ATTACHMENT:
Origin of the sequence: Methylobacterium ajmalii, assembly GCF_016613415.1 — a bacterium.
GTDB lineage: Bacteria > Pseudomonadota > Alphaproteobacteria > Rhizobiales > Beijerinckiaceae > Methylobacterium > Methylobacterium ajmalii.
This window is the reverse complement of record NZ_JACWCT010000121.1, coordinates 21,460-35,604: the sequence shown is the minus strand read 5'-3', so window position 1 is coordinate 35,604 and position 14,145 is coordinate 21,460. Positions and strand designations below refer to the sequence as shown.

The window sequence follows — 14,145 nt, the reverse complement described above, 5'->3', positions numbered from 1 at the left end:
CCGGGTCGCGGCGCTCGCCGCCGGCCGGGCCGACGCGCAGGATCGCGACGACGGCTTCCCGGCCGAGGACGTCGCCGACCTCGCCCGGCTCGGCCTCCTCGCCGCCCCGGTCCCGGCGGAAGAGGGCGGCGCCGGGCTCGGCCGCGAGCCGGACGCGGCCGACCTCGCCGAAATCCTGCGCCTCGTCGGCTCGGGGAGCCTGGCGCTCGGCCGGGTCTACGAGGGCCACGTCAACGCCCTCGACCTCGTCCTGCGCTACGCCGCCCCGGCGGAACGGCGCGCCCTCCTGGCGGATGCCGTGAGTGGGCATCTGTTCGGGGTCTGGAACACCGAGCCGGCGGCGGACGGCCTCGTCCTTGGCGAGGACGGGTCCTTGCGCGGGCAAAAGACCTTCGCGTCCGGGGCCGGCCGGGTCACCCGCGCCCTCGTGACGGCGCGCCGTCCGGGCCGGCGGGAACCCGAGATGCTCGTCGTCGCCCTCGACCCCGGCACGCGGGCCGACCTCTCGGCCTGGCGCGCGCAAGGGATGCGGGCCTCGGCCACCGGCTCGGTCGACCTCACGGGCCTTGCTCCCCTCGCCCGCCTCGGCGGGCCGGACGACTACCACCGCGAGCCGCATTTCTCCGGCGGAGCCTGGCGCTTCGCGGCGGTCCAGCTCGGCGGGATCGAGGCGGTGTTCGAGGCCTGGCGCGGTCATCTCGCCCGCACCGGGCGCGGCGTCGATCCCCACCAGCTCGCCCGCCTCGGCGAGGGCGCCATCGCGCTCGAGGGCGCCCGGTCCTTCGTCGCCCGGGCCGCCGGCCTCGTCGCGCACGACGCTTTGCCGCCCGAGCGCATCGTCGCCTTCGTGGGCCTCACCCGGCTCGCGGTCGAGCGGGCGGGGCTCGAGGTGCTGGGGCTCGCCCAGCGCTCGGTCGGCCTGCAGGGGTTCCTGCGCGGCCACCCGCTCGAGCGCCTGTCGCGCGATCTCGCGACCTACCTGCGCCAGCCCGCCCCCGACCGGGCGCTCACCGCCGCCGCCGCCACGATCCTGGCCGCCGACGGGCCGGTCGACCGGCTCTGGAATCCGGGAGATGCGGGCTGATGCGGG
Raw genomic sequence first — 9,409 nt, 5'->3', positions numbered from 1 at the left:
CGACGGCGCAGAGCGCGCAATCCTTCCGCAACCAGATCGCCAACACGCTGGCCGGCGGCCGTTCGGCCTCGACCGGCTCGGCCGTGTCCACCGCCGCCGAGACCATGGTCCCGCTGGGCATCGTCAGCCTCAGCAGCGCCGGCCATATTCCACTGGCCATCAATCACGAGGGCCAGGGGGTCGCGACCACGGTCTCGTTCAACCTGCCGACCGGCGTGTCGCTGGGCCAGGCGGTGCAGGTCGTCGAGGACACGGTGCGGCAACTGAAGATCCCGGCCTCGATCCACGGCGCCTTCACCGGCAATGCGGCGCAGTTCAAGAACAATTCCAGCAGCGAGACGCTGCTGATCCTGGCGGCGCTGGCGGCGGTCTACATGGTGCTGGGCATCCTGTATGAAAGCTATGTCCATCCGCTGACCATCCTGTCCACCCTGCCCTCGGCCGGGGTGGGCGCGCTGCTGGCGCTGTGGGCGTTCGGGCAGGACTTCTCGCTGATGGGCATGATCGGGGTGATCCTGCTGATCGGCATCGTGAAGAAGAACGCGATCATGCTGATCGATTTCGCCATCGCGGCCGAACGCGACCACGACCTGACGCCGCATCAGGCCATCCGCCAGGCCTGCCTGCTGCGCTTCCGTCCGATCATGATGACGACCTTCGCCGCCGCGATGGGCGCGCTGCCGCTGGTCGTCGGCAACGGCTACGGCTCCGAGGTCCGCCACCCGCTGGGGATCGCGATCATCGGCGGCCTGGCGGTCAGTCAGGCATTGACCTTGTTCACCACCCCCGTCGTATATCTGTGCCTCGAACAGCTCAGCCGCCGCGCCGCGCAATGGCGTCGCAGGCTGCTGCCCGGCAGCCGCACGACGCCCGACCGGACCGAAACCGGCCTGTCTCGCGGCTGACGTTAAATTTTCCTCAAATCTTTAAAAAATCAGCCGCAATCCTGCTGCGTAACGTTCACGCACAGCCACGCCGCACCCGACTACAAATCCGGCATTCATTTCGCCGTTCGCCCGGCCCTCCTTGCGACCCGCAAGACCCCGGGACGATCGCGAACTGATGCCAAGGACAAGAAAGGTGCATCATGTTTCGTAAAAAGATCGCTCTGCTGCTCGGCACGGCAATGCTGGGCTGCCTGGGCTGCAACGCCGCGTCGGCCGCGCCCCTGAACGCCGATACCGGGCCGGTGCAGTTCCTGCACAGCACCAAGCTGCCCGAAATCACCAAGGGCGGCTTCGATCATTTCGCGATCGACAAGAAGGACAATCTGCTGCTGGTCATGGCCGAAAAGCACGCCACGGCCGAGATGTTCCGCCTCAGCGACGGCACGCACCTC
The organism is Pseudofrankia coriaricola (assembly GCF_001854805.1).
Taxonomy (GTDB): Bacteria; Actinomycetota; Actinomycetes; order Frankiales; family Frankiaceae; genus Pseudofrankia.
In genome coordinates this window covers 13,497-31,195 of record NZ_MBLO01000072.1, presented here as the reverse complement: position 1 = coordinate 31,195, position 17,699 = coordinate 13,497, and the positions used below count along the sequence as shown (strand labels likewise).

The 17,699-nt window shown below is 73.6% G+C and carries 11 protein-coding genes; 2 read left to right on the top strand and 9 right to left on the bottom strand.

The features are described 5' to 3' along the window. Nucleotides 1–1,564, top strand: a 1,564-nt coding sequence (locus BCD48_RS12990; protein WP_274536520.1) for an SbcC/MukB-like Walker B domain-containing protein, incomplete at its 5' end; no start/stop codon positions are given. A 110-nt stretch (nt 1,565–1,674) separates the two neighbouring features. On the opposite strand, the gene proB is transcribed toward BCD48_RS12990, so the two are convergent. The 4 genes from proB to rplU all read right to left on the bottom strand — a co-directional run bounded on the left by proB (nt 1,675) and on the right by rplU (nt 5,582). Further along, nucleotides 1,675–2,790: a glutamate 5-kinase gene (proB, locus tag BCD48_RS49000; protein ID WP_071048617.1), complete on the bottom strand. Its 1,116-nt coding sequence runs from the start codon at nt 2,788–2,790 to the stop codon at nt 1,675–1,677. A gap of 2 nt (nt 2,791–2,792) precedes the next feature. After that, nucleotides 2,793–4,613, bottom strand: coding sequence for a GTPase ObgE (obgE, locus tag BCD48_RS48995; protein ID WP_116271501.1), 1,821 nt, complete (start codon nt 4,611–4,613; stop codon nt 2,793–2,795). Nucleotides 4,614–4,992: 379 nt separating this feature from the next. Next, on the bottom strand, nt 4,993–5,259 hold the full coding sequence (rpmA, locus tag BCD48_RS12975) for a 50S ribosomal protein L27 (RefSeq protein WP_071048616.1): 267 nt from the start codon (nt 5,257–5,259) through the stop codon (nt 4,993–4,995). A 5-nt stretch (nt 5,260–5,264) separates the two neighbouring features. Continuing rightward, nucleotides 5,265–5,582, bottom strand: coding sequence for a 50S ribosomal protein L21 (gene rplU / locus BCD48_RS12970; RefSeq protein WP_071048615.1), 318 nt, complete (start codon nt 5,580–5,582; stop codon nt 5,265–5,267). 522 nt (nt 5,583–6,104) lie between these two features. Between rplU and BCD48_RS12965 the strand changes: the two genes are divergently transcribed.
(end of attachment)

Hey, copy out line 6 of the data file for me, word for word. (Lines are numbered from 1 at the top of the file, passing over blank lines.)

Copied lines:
Raw genomic sequence first — 9,409 nt, 5'->3', positions numbered from 1 at the left: